But…but…”everyone knows” – Battle of Garcia Hernandez

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Voödoo 6 von Inyanga


Jun 29 • 25 tweets • 9 min read  Read on Twitter

Life is full of things “everyone knows”. They tell you something can’t be done and often are right. Those things however are often facades, true only sometimes and can be broken by determined men who refuse to lose. Like the King’s German Legion at the Battle of Garcia Hernandez.

1/ By the summer of 1812, the Napoleonic Wars were reaching their climax after over two decades of fighting. Things looked bad for the anti-Napoleon Coalition. Napoleon was at the gates of Moscow and Prussia and Austria had been either knocked out of existence or into neutrality.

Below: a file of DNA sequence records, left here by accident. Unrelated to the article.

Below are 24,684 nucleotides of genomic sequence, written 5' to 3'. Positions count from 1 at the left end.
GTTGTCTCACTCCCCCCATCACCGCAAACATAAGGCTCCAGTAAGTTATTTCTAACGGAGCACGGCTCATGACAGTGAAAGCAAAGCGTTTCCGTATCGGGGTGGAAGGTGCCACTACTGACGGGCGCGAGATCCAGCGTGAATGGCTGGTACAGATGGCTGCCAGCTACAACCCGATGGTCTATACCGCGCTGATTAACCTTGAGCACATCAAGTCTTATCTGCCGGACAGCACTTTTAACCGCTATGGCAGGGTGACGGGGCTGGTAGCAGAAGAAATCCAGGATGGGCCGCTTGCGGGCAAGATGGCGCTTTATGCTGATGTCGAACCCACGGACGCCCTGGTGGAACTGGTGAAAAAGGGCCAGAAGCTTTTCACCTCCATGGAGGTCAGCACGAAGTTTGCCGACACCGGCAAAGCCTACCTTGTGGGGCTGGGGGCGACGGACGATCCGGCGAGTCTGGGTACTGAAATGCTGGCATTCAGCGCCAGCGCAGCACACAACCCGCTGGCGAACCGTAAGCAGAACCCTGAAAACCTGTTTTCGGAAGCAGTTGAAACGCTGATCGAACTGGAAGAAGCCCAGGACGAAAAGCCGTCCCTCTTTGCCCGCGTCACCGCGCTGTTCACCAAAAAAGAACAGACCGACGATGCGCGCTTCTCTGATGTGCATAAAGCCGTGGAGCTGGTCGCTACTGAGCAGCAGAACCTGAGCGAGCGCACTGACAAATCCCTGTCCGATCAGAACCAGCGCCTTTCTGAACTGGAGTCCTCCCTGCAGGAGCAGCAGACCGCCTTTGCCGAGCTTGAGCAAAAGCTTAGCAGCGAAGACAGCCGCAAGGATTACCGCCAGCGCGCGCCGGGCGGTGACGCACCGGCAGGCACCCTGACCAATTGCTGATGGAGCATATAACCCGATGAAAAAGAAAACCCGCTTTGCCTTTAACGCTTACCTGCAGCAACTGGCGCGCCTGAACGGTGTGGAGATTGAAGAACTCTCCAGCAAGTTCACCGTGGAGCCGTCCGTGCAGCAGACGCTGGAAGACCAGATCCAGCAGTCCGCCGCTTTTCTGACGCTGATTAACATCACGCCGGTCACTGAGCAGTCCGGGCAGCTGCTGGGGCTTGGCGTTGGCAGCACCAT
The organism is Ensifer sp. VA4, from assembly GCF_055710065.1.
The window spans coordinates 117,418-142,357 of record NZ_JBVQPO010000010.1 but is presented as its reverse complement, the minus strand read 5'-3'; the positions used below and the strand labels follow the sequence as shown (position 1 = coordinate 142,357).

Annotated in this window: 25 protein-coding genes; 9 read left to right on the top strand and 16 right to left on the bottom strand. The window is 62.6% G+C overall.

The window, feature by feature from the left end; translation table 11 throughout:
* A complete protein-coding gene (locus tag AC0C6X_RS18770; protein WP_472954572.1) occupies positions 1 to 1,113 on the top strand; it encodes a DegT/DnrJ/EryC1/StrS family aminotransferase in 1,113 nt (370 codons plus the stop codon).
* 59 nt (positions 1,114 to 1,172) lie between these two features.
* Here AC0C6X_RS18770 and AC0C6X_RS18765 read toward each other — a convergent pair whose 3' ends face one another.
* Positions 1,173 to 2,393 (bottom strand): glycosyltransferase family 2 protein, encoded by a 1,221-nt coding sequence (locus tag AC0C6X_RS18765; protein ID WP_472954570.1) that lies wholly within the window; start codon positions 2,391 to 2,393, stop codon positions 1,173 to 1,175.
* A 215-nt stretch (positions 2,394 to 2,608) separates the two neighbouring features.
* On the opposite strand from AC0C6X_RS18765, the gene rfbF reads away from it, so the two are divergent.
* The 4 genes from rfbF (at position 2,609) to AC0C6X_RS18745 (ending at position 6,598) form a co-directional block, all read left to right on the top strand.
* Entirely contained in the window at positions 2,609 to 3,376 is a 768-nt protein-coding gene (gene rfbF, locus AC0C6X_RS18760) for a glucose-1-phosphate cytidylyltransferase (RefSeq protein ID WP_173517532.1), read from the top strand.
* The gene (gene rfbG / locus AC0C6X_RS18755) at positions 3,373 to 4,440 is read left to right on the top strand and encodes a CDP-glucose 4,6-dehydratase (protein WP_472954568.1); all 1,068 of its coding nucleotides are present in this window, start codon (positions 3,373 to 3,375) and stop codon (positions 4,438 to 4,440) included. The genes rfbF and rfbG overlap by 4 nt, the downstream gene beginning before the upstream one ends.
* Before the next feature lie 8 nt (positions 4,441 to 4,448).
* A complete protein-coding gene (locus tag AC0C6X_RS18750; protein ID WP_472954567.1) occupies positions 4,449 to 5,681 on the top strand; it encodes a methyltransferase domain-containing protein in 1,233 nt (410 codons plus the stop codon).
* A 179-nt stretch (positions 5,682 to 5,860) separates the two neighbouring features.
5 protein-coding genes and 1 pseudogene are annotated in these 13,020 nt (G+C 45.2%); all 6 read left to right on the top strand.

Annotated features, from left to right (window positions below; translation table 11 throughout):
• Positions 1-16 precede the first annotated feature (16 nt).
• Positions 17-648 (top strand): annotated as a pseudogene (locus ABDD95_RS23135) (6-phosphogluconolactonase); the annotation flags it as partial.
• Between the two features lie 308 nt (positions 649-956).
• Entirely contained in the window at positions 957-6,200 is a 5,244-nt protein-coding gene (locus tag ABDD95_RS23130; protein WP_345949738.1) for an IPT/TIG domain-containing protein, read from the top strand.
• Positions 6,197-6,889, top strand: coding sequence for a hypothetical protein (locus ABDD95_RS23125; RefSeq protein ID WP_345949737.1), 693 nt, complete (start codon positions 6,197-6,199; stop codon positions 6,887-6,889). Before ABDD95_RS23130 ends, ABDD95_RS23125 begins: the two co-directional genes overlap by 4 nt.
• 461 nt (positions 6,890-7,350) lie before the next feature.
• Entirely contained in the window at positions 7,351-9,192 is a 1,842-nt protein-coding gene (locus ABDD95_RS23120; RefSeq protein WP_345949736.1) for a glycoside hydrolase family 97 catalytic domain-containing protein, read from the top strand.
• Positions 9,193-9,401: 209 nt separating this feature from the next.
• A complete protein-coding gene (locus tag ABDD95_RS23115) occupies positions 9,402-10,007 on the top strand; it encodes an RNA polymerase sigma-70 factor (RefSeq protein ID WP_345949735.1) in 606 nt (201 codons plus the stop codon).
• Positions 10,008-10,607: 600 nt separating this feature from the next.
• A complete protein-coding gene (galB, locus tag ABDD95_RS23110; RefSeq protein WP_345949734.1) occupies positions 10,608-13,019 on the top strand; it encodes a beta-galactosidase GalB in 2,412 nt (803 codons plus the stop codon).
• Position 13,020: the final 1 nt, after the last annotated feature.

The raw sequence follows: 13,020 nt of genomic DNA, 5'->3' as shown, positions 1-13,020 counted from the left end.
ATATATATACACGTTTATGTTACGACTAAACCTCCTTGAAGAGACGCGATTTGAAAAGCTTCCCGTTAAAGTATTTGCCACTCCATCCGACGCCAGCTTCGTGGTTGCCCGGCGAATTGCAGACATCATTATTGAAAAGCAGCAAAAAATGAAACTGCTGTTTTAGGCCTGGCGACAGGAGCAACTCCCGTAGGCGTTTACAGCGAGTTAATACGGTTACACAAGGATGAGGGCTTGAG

2/ The British were holding on by their fingernails in the Spanish peninsula and about to go to war in America. Up until this point the war on the peninsula had been a seesaw affair, but under the Duke of Wellington the Allies were determined to strike a blow against the French.

3/ In the British/Portugese/Spanish Coalition Army were Hanoverians who had escaped Napoleon’s occupation of their homeland. Reforming their army under the head of the House of Hannover King George III of England calling themselves the King’s German Legion.

4/ The Coalition hammer blow on the French came at the Battle of Salamanca, which routed the French in Spain. Wellington however, knew the importance of not letting his enemy regroup, ordered as much of the retreating French Army pursued and destroyed as possible.